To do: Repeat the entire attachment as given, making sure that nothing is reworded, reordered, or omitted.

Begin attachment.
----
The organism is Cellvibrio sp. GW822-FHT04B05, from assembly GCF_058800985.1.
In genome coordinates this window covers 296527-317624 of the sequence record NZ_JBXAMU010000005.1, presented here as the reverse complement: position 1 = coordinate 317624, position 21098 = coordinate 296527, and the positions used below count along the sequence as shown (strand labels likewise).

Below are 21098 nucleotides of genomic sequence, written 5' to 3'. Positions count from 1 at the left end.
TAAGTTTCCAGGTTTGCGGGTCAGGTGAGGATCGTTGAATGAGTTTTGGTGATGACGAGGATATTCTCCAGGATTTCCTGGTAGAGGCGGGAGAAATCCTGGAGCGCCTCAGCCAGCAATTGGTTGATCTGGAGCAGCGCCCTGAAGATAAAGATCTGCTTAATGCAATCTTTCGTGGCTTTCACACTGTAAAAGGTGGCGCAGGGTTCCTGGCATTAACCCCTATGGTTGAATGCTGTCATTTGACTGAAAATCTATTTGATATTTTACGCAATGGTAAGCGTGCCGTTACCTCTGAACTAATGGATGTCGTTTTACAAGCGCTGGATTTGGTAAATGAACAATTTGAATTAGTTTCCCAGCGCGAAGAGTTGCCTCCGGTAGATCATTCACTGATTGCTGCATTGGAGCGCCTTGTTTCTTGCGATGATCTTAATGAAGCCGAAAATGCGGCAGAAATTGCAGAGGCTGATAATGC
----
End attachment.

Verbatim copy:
The organism is Cellvibrio sp. GW822-FHT04B05, from assembly GCF_058800985.1.
In genome coordinates this window covers 296527-317624 of the sequence record NZ_JBXAMU010000005.1, presented here as the reverse complement: position 1 = coordinate 317624, position 21098 = coordinate 296527, and the positions used below count along the sequence as shown (strand labels likewise).

Below are 21098 nucleotides of genomic sequence, written 5' to 3'. Positions count from 1 at the left end.
TAAGTTTCCAGGTTTGCGGGTCAGGTGAGGATCGTTGAATGAGTTTTGGTGATGACGAGGATATTCTCCAGGATTTCCTGGTAGAGGCGGGAGAAATCCTGGAGCGCCTCAGCCAGCAATTGGTTGATCTGGAGCAGCGCCCTGAAGATAAAGATCTGCTTAATGCAATCTTTCGTGGCTTTCACACTGTAAAAGGTGGCGCAGGGTTCCTGGCATTAACCCCTATGGTTGAATGCTGTCATTTGACTGAAAATCTATTTGATATTTTACGCAATGGTAAGCGTGCCGTTACCTCTGAACTAATGGATGTCGTTTTACAAGCGCTGGATTTGGTAAATGAACAATTTGAATTAGTTTCCCAGCGCGAAGAGTTGCCTCCGGTAGATCATTCACTGATTGCTGCATTGGAGCGCCTTGTTTCTTGCGATGATCTTAATGAAGCCGAAAATGCGGCAGAAATTGCAGAGGCTGATAATGC